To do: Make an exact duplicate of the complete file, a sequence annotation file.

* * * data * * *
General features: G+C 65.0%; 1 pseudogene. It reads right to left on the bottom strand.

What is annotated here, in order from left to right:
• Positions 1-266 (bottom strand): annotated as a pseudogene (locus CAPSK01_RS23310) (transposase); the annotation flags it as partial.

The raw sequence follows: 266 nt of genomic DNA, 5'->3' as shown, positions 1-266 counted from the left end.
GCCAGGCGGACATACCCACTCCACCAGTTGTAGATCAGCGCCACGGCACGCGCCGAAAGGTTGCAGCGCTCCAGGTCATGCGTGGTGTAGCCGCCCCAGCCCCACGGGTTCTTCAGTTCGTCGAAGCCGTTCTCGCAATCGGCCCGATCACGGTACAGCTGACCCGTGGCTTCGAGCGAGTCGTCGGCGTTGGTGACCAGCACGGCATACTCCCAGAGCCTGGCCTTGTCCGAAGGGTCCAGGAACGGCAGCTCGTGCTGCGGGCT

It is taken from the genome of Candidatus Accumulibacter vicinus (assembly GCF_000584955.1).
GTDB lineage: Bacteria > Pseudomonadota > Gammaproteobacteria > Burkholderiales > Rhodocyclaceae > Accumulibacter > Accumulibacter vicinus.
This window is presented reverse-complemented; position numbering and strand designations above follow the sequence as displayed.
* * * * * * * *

General features: G+C 65.0%; 1 pseudogene. It reads right to left on the bottom strand.

What is annotated here, in order from left to right:
• Positions 1-266 (bottom strand): annotated as a pseudogene (locus CAPSK01_RS23310) (transposase); the annotation flags it as partial.

The raw sequence follows: 266 nt of genomic DNA, 5'->3' as shown, positions 1-266 counted from the left end.
GCCAGGCGGACATACCCACTCCACCAGTTGTAGATCAGCGCCACGGCACGCGCCGAAAGGTTGCAGCGCTCCAGGTCATGCGTGGTGTAGCCGCCCCAGCCCCACGGGTTCTTCAGTTCGTCGAAGCCGTTCTCGCAATCGGCCCGATCACGGTACAGCTGACCCGTGGCTTCGAGCGAGTCGTCGGCGTTGGTGACCAGCACGGCATACTCCCAGAGCCTGGCCTTGTCCGAAGGGTCCAGGAACGGCAGCTCGTGCTGCGGGCT

It is taken from the genome of Candidatus Accumulibacter vicinus (assembly GCF_000584955.1).
GTDB lineage: Bacteria > Pseudomonadota > Gammaproteobacteria > Burkholderiales > Rhodocyclaceae > Accumulibacter > Accumulibacter vicinus.
This window is presented reverse-complemented; position numbering and strand designations above follow the sequence as displayed.